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Why is it important for organizations to view harassment prevention as a fundamental element of their mental health initiatives?

As we move forward in a post-pandemic world, mental health in the workplace has become a priority as never before. Research from the American Psychological Association shows that 81% of workers will be looking for workplaces that support mental health in the future.

And a study from McKinsey concludes that, “Employers who recognize and prioritize psychological safety alongside physical safety in their post-pandemic operations can help employees’ mental health and their own efforts to cultivate inclusive workplaces. This support can have concrete effects on critical workplace outcomes, including employee well-being, satisfaction, productivity, and absenteeism.” 

At the heart of the issue: creating a harassment-free workplace where employees feel psychologically safe.

5 ways to support mental health through harassment prevention

  1. Create awareness about the effects of harassment on mental health – Your first step for prioritizing the psychological well-being of your employees is to educate them on the damage that harassment can do and appeal to their natural instincts to protect others from harm. One of the most effective ways to do this is through the power of story-based learning. When people hear others talk about their experience, it broadens their perspectives and gives insights into how people can experience the same workplace in very different ways.

Action: Expose your employees to learning that shows people sharing their personal experiences around mental health.

  1. Address the precursors to harassment – Harassment doesn’t come out of nowhere. Harassers will often test their boundaries to see how far they can go. That’s why it is critical to address the precursors to harassment, such as bullying, microaggressions and sexual innuendos. Employees need to understand the nuances of misconduct and the damage it can do to the mental health of their colleagues. Pivotal to this—they need to see both positive and negative behaviors play out and know what to do when they are faced with these situations in their daily work life.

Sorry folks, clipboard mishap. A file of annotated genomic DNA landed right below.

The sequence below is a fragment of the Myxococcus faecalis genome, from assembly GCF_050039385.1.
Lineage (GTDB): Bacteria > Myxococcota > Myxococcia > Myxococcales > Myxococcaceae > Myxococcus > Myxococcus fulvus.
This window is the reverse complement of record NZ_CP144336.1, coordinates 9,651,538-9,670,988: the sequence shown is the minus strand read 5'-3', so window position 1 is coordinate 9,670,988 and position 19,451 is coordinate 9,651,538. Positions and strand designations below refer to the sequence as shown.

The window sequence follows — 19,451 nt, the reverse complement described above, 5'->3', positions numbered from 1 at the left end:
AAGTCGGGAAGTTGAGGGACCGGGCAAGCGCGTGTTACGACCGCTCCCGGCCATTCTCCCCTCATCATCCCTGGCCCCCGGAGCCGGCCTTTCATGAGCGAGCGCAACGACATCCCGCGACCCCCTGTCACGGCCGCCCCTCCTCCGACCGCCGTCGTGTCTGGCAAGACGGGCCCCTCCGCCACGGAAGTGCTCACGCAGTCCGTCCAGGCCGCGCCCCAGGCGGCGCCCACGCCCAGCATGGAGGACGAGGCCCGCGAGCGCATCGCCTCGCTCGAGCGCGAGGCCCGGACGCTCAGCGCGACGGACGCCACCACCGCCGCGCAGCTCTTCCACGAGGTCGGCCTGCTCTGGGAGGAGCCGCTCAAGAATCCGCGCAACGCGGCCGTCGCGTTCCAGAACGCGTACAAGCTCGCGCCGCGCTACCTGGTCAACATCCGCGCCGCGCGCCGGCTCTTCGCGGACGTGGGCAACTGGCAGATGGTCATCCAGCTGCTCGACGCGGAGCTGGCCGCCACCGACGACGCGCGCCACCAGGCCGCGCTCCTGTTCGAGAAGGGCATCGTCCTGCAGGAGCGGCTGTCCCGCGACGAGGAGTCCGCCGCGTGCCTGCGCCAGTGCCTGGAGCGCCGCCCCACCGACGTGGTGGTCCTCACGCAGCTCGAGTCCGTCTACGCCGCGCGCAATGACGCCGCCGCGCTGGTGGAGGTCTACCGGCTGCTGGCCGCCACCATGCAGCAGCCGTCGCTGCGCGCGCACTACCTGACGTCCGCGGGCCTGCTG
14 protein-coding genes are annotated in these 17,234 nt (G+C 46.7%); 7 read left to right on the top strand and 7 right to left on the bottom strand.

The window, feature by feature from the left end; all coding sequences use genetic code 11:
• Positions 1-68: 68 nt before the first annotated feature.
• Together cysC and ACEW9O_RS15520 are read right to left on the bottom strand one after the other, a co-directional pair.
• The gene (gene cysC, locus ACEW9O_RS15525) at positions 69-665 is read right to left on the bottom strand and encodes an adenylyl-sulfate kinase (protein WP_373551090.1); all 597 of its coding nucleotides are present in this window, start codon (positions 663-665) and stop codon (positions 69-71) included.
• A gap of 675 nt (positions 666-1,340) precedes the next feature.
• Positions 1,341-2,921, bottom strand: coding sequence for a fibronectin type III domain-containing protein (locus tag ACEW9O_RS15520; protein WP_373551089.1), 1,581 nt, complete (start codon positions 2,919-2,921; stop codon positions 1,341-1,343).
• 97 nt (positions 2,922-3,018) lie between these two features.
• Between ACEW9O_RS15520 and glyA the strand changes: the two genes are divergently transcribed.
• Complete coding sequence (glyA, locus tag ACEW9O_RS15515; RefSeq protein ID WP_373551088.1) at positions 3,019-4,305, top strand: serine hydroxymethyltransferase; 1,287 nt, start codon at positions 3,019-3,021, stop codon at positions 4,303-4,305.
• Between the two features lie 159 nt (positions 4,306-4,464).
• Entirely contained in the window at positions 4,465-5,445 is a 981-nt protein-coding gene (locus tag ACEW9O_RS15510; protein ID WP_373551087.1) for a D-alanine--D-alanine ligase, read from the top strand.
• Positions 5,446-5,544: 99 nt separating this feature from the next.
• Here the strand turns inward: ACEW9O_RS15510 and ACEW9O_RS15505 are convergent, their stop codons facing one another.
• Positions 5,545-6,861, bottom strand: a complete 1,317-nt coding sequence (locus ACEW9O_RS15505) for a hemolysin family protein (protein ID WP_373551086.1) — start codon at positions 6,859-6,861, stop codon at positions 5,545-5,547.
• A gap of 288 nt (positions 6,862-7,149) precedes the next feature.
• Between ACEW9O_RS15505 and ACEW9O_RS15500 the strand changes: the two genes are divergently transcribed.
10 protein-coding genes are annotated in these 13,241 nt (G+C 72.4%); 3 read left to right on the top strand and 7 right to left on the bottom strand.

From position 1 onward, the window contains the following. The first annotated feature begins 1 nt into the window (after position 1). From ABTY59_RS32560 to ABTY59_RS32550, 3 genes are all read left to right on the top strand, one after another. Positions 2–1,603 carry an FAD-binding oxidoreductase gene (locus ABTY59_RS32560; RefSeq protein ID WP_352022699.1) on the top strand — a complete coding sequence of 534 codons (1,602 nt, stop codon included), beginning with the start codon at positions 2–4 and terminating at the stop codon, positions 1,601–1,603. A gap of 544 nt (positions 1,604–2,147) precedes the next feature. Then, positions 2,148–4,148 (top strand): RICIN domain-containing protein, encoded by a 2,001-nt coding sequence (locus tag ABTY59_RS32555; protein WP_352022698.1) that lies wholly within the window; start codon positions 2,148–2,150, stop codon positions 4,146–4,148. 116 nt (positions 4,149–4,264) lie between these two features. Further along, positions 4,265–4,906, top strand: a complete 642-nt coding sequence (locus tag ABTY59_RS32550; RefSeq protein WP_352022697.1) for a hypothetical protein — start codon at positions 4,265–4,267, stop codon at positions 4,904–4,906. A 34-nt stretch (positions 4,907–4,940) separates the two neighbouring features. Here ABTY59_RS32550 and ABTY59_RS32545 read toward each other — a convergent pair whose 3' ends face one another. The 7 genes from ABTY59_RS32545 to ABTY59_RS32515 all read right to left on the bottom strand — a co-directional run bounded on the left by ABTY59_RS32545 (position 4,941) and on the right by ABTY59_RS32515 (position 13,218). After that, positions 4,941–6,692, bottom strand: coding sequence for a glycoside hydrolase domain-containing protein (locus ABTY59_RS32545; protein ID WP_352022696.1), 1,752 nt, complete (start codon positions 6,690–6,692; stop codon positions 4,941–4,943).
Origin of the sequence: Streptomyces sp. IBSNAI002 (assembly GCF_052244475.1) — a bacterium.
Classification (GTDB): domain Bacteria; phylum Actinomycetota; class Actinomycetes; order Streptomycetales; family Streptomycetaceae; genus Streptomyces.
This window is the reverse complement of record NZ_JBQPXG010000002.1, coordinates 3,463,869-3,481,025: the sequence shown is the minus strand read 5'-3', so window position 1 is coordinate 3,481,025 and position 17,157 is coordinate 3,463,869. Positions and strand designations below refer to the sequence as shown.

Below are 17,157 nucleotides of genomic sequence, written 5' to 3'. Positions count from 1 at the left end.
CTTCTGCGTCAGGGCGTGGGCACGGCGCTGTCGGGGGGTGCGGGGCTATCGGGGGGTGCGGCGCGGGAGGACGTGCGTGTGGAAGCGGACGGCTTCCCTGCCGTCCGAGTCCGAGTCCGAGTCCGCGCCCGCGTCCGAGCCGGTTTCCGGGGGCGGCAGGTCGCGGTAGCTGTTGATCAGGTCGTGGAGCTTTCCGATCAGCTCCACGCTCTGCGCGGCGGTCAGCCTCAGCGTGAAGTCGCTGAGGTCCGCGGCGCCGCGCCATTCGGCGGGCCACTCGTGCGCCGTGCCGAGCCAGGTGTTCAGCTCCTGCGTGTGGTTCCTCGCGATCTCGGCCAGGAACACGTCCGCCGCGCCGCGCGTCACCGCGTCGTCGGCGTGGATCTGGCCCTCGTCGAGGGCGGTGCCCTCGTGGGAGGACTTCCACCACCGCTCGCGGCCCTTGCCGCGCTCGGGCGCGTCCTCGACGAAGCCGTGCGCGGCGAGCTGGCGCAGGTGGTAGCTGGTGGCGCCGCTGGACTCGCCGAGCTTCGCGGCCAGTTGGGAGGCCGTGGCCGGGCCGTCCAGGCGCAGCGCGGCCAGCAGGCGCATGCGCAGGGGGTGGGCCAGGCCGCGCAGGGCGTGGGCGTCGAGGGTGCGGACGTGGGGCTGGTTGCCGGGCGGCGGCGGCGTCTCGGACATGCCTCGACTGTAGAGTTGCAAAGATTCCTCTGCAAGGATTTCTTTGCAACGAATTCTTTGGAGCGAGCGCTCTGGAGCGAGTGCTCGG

Action: Have your employees engage in interactive scenarios that direct them to make choices on how they might behave in certain situations.

  1. Ensure managers know what to watch for and what to do – Managers are your single most important group in securing the psychological safety and mental health of your employees. But to do so, they must be equipped with the strategies and tools they need to make a difference. To start, they need guidance on how to spot signs of behavioral changes among their employees. And when an employee comes to them with concerns, they must be equipped with knowledge on how to move forward.

Action: Provide managers with education and training on such issues as intervention and retaliation. Fortify them with what they need to take deliberate action.

  1. Foster a culture of inclusion and belonging, from the top – Your company culture sets the stage for the behavior of your employees. If employees feel protected, included and appreciated, this lays the groundwork for trust. That trust can help employees to better understand each other, and to see that differences are what make teams stronger and more successful. Culture change must start from the very top and respectful behavior must be modeled by everyone in a position of leadership. Employees will mirror that behavior, helping to build an environment that supports mental health.

Action: Foster leader/manager commitment and accountability. Help them cultivate a sense of empathy and put them at the center of creating a safe and inclusive workplace.

  1. Prioritize mental health and harassment prevention through policies and processes – All of your efforts and best intentions to create a culture of psychological safety and mental health for your employees can crumble without complementary policies and procedures. Consider the manager who does not have flexibility to provide time off for an employee during a stressful time in their life, or a workplace with such rigid standards and high demands that an employee’s work/life balance is severely compromised.

Action: Review all policies and procedures and adjust areas that do not support the safety and well-being of your employees.


Prioritizing mental health in the workplace begins with effective harassment prevention. Harassment not only damages individuals’ mental well-being but also erodes the overall health of the organization. By actively working to prevent harassment and fostering a culture of respect and inclusivity, employers can create an environment where employees feel safe, supported, and valued. In such a workplace, employees are more likely to thrive mentally and contribute positively to the organization’s success. Ultimately, a commitment to mental health and harassment prevention is a win-win for both employees and employers.

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